Clause 80 - Acquisition of rights to use upstream petroleum infrastructure

Part of Energy Bill [Lords] – in a Public Bill Committee at 4:45 pm on 16th June 2011.

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Photo of Charles Hendry Charles Hendry The Minister of State, Department of Energy and Climate Change 4:45 pm, 16th June 2011

This group of amendments effects a number of adjustments and improvements to the provisions of chapter 3 of this part of the Bill, dealing with access to upstream petroleum infrastructure.

Amendments 53 and 55 to 60 are intended to clarify the scope of the chapter and refine it to make the powers provided more effective, both for the Secretary of State and industry. Amendments 53, 59 and 60 clarify that the provisions of this chapter are to apply to gas processing facilities only where they are upstream. It was pointed out to us by a company planning to build a liquefied petroleum gas import terminal that the previous definition of gas processing facility was sufficiently broad that it would catch its proposed facility and it would be possible in principle for someone to apply to the Secretary of State to determine access terms for that terminal. That is not our intention as this chapter has been framed specifically for the upstream petroleum sector.

Amendments 53, 59 and 60 therefore amend the definitions in this chapter so that it applies only to upstream gas processing facilities. The main feature of these amendments is that gas processing facilities now fall within the scope of this chapter only insofar as they are used for processing gas conveyed by pipelines from a production project. That is to say, they are not in scope with respect to gas delivered or arriving by tanker.

Amendment 55 extends the provision for access notices to provide for compensation where the access may reduce the value of the composite liquids passing through the system. Subsection (10) already provides for compensation where the access sought adversely affects the capacity available to other users of the system. This new subsection allows additionally for compensation in cases where the adverse effect in not on capacity, but on the quality or value of the commingled petroleum liquids.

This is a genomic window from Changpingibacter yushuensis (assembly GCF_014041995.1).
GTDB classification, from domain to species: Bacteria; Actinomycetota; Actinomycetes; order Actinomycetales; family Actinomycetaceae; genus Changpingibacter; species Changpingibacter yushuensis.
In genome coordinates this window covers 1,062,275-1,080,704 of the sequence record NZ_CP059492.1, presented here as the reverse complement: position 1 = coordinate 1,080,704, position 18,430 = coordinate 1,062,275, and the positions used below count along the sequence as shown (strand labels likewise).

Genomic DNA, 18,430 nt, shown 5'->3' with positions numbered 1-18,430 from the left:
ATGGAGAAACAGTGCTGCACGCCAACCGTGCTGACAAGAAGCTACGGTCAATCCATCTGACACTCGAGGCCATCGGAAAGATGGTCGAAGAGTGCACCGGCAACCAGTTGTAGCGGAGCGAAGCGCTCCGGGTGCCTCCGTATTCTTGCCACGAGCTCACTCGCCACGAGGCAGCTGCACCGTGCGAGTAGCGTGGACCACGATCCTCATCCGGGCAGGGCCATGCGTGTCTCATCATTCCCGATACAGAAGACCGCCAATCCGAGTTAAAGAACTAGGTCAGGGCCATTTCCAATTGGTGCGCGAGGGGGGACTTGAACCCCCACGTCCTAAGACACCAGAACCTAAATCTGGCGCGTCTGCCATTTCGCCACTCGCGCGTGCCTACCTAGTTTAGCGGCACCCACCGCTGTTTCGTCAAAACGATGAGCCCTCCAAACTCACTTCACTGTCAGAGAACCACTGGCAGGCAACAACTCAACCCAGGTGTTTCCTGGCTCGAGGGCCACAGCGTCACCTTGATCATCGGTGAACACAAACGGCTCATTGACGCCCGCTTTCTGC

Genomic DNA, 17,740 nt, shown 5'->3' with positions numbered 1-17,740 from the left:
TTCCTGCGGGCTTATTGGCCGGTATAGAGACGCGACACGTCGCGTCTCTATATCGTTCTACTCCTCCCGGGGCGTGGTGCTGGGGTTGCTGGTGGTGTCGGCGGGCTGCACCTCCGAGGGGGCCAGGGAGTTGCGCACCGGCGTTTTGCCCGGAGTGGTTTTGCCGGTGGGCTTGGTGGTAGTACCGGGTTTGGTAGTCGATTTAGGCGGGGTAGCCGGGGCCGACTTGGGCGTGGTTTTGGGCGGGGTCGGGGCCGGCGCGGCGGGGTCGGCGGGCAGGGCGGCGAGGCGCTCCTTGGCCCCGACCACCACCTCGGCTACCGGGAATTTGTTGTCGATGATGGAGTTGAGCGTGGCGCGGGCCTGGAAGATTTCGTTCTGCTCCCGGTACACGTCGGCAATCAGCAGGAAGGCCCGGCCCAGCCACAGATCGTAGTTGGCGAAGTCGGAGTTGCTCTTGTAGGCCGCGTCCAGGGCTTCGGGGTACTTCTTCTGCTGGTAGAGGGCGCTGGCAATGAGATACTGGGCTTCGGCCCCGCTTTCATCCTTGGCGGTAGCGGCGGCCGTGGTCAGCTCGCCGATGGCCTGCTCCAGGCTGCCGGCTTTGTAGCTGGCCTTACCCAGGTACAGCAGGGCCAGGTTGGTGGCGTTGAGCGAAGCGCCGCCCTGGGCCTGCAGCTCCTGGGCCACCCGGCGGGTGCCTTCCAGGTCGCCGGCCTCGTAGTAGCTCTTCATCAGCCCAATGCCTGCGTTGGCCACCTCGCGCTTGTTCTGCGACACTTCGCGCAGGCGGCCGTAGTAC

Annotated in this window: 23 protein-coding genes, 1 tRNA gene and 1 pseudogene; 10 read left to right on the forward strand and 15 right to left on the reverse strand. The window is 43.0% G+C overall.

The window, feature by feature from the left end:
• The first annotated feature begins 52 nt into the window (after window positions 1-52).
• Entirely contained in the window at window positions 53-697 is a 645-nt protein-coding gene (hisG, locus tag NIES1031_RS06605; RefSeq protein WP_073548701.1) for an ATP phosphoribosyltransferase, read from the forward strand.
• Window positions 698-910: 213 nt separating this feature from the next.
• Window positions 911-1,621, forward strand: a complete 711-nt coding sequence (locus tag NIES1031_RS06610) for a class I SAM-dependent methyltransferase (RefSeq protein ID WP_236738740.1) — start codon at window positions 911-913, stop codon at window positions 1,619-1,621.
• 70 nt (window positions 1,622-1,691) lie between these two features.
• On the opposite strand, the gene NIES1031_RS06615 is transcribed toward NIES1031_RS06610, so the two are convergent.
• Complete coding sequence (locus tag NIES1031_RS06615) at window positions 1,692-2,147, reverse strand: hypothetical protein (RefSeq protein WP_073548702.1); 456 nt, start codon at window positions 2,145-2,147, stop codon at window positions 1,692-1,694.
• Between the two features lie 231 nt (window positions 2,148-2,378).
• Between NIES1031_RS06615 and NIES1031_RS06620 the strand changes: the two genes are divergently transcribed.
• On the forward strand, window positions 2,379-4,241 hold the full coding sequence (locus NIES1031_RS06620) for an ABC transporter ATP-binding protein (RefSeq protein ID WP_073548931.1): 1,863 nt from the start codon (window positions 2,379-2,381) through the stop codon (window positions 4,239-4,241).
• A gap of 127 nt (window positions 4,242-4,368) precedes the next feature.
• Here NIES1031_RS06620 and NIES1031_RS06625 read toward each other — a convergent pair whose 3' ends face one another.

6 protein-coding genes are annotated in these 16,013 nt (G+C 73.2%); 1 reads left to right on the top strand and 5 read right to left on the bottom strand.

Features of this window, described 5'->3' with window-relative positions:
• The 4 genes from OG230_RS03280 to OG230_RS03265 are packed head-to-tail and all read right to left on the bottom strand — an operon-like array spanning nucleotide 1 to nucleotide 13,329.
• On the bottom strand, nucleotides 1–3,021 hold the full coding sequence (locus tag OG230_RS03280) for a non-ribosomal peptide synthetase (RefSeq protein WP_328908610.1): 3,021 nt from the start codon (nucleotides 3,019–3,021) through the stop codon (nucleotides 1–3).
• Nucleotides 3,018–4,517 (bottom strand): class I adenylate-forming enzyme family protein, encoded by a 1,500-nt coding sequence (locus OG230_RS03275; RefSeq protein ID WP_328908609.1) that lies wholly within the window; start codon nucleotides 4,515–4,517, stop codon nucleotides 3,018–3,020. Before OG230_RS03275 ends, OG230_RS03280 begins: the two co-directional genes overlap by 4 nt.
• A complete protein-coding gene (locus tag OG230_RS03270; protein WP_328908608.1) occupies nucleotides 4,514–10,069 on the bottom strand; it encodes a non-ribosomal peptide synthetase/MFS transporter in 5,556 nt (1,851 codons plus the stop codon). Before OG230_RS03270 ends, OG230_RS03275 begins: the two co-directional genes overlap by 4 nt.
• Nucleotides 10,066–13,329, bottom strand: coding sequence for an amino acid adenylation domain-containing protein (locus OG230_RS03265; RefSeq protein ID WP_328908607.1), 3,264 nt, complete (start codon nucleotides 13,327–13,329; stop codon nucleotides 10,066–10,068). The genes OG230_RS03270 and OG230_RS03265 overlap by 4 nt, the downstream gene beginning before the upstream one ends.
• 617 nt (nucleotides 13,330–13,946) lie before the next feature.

We also wanted to make sure that the provision in subsection (12)(b), for access notices to be copied to all users of the system in question, took account of the commercial interests of the persons most affected by such notices, namely the owners of the facilities and those seeking access to them. We think it is right that other users of the system should be made aware of provisions in the notices that might affect their interests, particularly any provision for compensation under subsection (9). But the owners, or the applicants, might reasonably regard publication of other terms of the notices as being potentially damaging to their interests.

Amendment 56 therefore provides for the Secretary of State to hear any representations from the owners and applicants before copying the notice more widely; and if necessary, to redact the notices appropriately. By virtue of amendments 57 and 58, we have made similar provision in respect of modification notices issued under clause 82. Finally, amendments 61 and 62 remove carbon dioxide pipelines from the scope of this chapter: third-party access to these pipelines will be addressed through separate regulations implementing the third-party access requirements of the carbon capture and storage directive to be laid before Parliament in the near future. These are detailed technical amendments, and I hope that that has clarified their purpose to the Committee. I hope that they will be adopted.